Maybe it was turning 70 myself that increased my awareness of aging issues and, how as a nurse, I could continue to make a difference in my life and that of others. Now with the extended implications of avoiding the COVID-19 virus, the tendency to want to protect oneself from forecasted warnings is even better understood and a good idea. But, what can I listen for in conversations or see in actions that suggest unnecessary decline? What if a nurse could intervene with positive strategies for healthier behaviors?
I know we now classically ask in an intake interview, ”Have you fallen in the past year?” But perhaps there needs to be broader questions about behaviors that suggest changes, like “Other than for the virus concerns, have you needed to cut back on things like going out of the house as often as you used to?” or “Have you changed what you usually like to eat for some reason?” The nursing assessment might draw out the “fear and worry” words indirectly from the patient but be loud and clear to me if I am listening for underlying rationales to address.
When I listen more closely, I hear:
- “I am afraid I will fall so I don’t go out much anymore, especially in light of the virus and the mask I must wear. I can’t breathe well with the mask on and when it slips down, I am afraid I won’t be able to pull it up quickly either.”
- “I worry that I won’t be able to hear talking around me so I stopped going to my favorite club even though it’s reopened following safety guidelines. It is harder for me to hear voices through the masks and I worry that people won’t repeat things if I ask.”
- “I am afraid to eat some of my favorite foods because I had a few stomach upsets.”
- “I worry that people will think I am feeble if I use my cane.”
- “I don’t want to go to see anyone about my complaints because I worry that something will be bad so I just endure them. And I do not understand how to visit my doctor through a computer.”
What if we, as nurses, responded like this, outside of the standard questions?
- “Are there entrances to places you like to go that do not involve stairs? Let me see what mask you are using and make sure it fits well and will stay in place when you are out.”
- “Are you willing to get your hearing evaluated if I help you make that appointment? Then you can still go to the club and enjoy your time there!”
- “What foods have you stopped eating? We might be able to consider substitutes and also explore your ‘stomach upsets.’”
- “Let’s talk more about your worry that people will judge you for your use of a cane. You can always choose not to accept your provider’s advice about a health problem, but let’s consider the benefits of knowing how you might be helped and feel better in the long run.”
- “Is there a family member or friend who could help you have a computer visit with your doctor when you have a question or need?”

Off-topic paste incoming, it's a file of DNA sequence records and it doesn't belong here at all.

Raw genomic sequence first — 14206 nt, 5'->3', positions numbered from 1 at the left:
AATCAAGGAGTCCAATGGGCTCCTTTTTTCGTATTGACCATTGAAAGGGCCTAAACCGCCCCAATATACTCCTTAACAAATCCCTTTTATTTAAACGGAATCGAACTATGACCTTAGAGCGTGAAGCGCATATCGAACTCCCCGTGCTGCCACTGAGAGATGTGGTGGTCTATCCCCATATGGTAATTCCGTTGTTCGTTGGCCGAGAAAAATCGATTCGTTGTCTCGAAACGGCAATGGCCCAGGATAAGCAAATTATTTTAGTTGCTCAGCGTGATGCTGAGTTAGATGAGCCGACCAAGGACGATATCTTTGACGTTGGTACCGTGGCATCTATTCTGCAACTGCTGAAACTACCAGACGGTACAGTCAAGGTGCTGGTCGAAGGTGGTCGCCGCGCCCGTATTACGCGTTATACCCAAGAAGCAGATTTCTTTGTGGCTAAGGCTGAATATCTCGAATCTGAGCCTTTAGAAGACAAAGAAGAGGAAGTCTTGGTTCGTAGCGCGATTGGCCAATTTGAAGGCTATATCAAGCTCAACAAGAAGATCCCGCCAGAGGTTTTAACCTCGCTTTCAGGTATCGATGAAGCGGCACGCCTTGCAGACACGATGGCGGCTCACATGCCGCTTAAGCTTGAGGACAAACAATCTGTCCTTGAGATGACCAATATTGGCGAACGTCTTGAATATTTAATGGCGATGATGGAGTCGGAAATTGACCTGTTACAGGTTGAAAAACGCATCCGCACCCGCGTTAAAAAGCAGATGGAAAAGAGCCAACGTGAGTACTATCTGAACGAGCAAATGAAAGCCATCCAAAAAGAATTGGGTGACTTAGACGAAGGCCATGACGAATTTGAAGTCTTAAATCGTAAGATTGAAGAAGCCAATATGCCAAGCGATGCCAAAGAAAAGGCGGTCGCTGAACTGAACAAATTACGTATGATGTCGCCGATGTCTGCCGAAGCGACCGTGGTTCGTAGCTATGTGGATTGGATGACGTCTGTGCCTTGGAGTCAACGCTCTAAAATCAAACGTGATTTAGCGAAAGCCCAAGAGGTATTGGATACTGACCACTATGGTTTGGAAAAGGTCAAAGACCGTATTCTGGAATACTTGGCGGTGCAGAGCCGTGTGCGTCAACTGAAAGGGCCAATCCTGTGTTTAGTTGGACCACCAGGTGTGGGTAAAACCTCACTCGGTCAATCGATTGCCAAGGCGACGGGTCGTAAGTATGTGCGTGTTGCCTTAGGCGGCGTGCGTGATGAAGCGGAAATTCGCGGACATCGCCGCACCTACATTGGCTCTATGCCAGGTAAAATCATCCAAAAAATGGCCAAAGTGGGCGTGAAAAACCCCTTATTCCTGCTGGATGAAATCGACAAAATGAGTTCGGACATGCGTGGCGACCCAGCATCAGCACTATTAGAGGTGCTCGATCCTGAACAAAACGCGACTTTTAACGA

Likely, fear and worry are visible in some way as adaptations to usual behavior, and they might not always be safe alternatives. If the older person lives alone or a partner does not process the impacts of change, much can go on behind closed doors. A nurse’s attentiveness to discovery can be vital for better directing actions to avoid exactly what the person fears or worries about most. In the time of COVID-19, rules have changed for everyone, and nurses may find that the elderly need even more support when this “fear and worry” has been added to the list.
Simply put, better questions equal better answers.
There are small regressions that I have made in each decade and, quite frankly, they sneak up and surprise me! For example, my two sisters live about six hours from me by car and that has become too far for me to drive alone. Last time, I flew to see them but I “worry” that even that might become too much at some point. I hope when the time comes that I will take a taxi to the airport, arrange for a wheelchair transport on both ends of the trip, and just do it!
Small regressions can quickly become big regressions, however insidiously, and slowly capacities can be lost. I want to listen to others, encourage them to explore their fears and worries in order to find reasonable strategies to overcome them, and follow my own advice! Perhaps the “courage” of Sigma’s values takes on new meaning as one grows older: the courage to acknowledge change with aging, figure out other safe ways to accomplish goals we have, and make the very best of the new tomorrows even as defined by this pandemic.
Once a nurse, always a nurse—at least in my thinking and action. Perhaps that is more timeless, and I like that!
Dee Welk, PhD, RN, is Professor Emeritus at Bloomsburg University in Bloomsburg, Pennsylvania. She is a member of Sigma’s Theta Zeta Chapter and Eta Chapter. She served as the Region 11 Coordinator, as Chair of the Regional Coordinators, and was on the Sigma International Board of Directors. She is a mentor in the Global Leadership Mentoring Community.